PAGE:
“I’ll look into it,” Toba said, her voice taking on that winding up tone; Genevieve knew she was watching the timer too. 

“Let me know if you have questions.”

Two weeks later, a massive blackout hit Arizona during the worst heatwave in recorded history, and Genevieve’s brother and his family had to evacuate. 

“Oh, my niece is there too!” Toba exclaimed, when she heard during a mandatory Self-Aware is Self-Care: Addressing Non-work Stressors meeting, and the two made an appointment to chat. Since the catastrophe had already been designated an official non-work stressor, they could use self-care minutes instead of a coffee break, although they both brought comforting drinks anyway, as one of the strategies recommended for self-care. Genevieve was also, on paper where it couldn’t be seen, doing some of the scratch mathematics for tax form N-294201, about deductions for non-monetary contributions to civic good; technically they weren’t supposed to be doing anything work-related or stressful during self-care minutes, but she also couldn’t properly de-stress with the filing deadline hanging over her, so she did it anyway and tried to make sure it didn’t show up on the camera.  

“How are you holding up?” Toba read flatly off of the Suggested Conversation Operners screen that popped up with they initiated the meeting.

They both chuckled, but Genevieve’s ended with a sigh, and she put down her pencil for a moment. “I’m fine,” she said. “My brother is having a hard time. They spent hours with the kids in the car stuck in traffic, and eventually had to abandon it when they ran out of charge and gas — it’s an old car, only partially electric — and they were walking in the heat, fortunately it was night time, but it was terrifying, and they finally got to a FEMA staging area but it was awful. He finally got them out by paying a stranger to come pick them up, you know through one of those ad hoc social media matching things people were setting up for all the people stranded? But it was hard because with the kids they needed someone with a larger car and a car seat, and his wife was so worried about getting into a car with a stranger. But at least now they’re in a hotel.”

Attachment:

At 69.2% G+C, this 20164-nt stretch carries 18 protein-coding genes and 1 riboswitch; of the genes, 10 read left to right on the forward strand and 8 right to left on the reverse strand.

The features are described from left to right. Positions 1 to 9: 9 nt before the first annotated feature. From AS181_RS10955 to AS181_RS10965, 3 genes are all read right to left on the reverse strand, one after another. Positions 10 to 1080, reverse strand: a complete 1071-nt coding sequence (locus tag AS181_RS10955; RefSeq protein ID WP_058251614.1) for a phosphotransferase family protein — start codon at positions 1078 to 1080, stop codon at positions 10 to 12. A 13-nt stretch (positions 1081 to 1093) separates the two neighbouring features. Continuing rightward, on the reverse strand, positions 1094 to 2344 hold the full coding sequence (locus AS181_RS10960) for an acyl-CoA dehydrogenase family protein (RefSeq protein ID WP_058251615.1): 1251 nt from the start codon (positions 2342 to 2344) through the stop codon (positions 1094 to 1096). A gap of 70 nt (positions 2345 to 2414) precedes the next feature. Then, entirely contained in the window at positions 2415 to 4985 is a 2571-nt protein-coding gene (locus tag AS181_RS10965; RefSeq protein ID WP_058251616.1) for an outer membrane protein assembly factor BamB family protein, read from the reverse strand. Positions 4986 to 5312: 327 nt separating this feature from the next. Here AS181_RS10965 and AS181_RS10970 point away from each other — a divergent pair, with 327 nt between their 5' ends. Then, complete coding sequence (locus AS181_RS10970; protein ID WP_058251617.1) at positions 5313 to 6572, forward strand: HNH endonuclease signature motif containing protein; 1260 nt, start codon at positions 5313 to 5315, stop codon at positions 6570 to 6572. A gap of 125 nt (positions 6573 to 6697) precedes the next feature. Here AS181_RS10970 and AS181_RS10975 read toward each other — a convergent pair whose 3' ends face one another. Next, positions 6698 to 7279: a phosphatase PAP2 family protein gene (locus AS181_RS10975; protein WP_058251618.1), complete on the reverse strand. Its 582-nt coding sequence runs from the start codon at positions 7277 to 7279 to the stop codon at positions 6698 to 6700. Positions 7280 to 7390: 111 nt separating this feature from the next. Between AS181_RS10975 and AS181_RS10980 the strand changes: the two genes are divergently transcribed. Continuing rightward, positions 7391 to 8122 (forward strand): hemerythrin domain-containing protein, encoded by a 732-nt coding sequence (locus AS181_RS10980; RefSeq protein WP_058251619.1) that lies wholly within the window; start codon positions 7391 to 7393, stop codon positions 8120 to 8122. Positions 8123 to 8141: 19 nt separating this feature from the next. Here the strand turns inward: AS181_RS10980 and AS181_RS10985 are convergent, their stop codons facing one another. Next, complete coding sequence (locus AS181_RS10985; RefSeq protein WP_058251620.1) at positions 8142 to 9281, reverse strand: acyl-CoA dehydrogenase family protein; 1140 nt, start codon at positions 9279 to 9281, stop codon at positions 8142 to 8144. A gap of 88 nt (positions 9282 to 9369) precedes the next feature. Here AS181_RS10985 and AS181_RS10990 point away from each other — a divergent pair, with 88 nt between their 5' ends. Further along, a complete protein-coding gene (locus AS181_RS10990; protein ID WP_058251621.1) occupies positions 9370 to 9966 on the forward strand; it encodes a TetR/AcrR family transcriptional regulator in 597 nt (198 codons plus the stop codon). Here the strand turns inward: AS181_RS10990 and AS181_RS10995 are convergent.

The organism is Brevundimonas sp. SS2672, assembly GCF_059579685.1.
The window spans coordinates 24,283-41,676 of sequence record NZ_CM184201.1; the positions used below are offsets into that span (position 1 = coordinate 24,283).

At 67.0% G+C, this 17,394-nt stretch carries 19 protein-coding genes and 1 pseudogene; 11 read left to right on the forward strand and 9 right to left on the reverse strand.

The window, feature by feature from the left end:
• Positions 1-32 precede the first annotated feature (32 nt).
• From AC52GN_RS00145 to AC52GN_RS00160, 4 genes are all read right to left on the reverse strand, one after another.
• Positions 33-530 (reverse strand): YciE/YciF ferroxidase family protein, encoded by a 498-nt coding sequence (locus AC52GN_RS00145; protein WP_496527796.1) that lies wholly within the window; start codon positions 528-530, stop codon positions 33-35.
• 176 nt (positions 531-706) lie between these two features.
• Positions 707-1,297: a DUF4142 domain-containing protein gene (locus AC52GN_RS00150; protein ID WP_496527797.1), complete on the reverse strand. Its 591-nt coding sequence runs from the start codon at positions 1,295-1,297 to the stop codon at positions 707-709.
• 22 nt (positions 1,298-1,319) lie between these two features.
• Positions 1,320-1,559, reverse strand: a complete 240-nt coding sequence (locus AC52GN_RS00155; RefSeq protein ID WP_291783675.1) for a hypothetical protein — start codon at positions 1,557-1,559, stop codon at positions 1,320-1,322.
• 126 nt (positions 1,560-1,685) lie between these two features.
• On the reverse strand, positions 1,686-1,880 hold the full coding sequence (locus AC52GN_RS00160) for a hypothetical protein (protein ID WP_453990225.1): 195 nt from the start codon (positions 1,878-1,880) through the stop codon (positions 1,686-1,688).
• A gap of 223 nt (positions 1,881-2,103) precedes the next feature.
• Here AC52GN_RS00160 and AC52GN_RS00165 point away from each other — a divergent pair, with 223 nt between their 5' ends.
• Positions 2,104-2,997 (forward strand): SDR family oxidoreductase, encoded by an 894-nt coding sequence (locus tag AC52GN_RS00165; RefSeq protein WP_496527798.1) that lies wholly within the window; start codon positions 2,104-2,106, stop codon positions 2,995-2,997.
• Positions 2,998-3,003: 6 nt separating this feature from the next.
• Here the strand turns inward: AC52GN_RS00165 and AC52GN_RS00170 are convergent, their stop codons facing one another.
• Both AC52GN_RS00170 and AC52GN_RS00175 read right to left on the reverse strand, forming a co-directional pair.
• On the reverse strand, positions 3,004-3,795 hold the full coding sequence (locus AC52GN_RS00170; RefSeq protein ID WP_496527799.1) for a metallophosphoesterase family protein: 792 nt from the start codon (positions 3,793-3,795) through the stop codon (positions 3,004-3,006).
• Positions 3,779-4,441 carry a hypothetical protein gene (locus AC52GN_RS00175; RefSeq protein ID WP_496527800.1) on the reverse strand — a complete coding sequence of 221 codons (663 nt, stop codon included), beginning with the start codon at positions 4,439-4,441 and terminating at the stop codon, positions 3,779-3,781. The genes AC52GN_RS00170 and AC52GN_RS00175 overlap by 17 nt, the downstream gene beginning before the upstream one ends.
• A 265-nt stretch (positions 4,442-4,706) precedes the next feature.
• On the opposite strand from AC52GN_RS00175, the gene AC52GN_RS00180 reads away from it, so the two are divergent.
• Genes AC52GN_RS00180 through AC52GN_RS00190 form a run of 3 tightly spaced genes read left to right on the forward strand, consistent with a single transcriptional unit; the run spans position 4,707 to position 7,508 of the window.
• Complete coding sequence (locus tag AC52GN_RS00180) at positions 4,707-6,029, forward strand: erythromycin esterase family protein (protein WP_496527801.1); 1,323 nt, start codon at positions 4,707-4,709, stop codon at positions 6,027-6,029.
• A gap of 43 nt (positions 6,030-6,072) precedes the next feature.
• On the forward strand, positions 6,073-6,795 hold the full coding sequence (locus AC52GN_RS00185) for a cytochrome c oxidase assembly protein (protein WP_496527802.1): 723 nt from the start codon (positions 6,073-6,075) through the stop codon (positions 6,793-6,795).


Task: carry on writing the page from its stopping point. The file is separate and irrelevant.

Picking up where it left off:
“Oh my gosh!” Toba sounded shocked. “That sounds like an absolute nightmare!”

“Yeah.” Genevieve felt drained just talking about it. “And they don’t know if they’ll get their car back, or how long they’ll have to pay for the hotel. They’re going to try to get into a shelter but because they took non-FEMA transport out of the area and are paying for themselves now, it seems like that makes it hard…” She had to stop because of the tightness in her throat, anger or grief.

“At least they got out,” Toba said. “The images from Phoenix are so awful.”

“Is your niece still there?”

“Oh yes.” Toba sighed. “She’s a student, and we told her to leave when the heat got so bad but you know, she didn’t want to miss classes and I guess people weren’t taking it seriously, and then the blackout hit and…but she’s young and healthy, so far she’s all right, she’s with friends in the dorm and they say they have enough water and food, and they just lie around trying to stay cool during the day, but I’m so worried if something happens…”

“What can I do to help?” Genevieve knew the answer was probably nothing, but it had to be said.

“I was going to ask the same about your brother,” Toba said. “Money, I guess? My niece is fine, don’t worry about her.”

“Well…hang on.” Genevieve grabbed her personal device and pulled up the data cooperative’s depressingly crowded ongoing disasters dashboard. Because of her brother, her priority topics were all focused on the displacement crisis outside of Arizona: a running counter on FEMA regulations and updates; an anonymized aggregation of the tens of thousands of complaints to FEMA registered by members of the cooperative, along with any responses; tallies of the populations in various shelters, official and informal; and of course the conversation board and the new app area, where people posted any new tools they had developed for crunching the available data.

She swiped over to the section on Phoenix itself and the people who remained there. “Do you think she would join the data cooperative? They have a bunch of different engagement models. Or maybe you could, as a way to stay aware of what she might need? They can help with sharing information. It sounds like the big worry for you is if something happens.” Illness. Shortage of water. People with guns. “If you don’t know what’s going on. I know,” she added hurriedly, “there’s official information, but it’s never enough. And there are rumors, but you can’t trust them. This is almost like…in between.”

Toba hemmed. “I mean, she has us…and her friends’ families…and those online matching systems like you mentioned.”

“Yes, but those matching systems are so scary, at least with the cooperative we have a better idea who’s involved. And I think it’s more efficient. Plus even if she doesn’t need a ride, just…the info about where to get water or medical care.”

“I’ll take a look,” Toba said, and Genevieve sent her the link. “Ah…if I join, does that—that is, do I owe them…fees, or, data, or?”

“The ongoing disaster stuff is all free. If you want to join later, there’s different rates and sharing plans, especially good stuff for students. But it’s all pretty reasonable. Do you see the site for Phoenix?”

“Um.” A pause. “You know what, let me switch the interface. This has a lot of dataviz for me.”